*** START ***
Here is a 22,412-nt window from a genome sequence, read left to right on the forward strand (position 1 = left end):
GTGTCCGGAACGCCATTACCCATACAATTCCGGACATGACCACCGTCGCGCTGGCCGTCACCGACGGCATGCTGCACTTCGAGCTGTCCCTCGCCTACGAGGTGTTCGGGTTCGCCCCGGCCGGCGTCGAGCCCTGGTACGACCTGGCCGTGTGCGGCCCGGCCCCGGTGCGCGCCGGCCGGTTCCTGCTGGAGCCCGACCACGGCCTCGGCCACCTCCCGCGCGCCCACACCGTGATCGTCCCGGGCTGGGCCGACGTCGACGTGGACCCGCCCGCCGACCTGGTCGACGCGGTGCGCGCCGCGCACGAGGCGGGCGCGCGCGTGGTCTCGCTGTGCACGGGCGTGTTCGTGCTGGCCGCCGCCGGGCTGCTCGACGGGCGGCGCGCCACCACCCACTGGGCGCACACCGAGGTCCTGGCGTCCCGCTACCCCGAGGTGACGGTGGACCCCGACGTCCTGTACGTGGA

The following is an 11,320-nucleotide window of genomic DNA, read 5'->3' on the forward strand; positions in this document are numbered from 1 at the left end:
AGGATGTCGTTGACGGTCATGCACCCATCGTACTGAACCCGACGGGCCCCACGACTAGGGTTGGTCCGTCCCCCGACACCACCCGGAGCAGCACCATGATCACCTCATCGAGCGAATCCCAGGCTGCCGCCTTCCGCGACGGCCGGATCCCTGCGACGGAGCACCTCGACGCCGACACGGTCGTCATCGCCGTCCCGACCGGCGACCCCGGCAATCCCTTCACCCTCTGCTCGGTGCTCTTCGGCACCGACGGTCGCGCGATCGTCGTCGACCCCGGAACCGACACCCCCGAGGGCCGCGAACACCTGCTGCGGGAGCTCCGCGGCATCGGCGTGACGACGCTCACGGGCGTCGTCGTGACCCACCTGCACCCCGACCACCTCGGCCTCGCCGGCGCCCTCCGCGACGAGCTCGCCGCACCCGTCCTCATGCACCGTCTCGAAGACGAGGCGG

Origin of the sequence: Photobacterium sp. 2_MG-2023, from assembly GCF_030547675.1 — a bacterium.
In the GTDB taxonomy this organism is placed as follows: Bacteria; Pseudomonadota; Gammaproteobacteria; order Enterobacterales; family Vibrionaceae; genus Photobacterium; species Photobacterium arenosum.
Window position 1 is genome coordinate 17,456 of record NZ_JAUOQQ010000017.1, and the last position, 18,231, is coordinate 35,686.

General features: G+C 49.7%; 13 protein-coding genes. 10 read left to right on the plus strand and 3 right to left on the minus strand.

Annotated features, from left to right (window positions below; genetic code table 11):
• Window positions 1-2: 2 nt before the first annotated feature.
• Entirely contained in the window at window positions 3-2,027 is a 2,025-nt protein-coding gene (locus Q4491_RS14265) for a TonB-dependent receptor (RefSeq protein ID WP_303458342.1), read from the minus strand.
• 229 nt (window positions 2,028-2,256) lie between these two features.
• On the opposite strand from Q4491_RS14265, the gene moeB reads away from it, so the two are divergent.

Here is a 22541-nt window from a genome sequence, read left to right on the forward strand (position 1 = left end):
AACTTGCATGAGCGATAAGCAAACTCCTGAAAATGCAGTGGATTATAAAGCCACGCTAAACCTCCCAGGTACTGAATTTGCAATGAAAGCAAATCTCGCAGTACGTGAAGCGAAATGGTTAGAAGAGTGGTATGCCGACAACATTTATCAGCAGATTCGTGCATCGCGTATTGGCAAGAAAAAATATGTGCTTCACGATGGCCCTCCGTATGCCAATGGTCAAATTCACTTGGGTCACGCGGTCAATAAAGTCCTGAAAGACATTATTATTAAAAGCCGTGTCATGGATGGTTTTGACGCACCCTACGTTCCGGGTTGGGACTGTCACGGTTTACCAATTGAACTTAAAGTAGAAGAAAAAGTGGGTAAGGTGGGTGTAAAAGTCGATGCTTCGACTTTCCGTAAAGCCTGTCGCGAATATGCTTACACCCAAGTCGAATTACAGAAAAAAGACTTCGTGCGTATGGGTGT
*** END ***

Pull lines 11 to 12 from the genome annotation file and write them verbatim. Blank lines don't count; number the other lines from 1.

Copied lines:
• Entirely contained in the window at window positions 3-2,027 is a 2,025-nt protein-coding gene (locus Q4491_RS14265) for a TonB-dependent receptor (RefSeq protein ID WP_303458342.1), read from the minus strand.
• 229 nt (window positions 2,028-2,256) lie between these two features.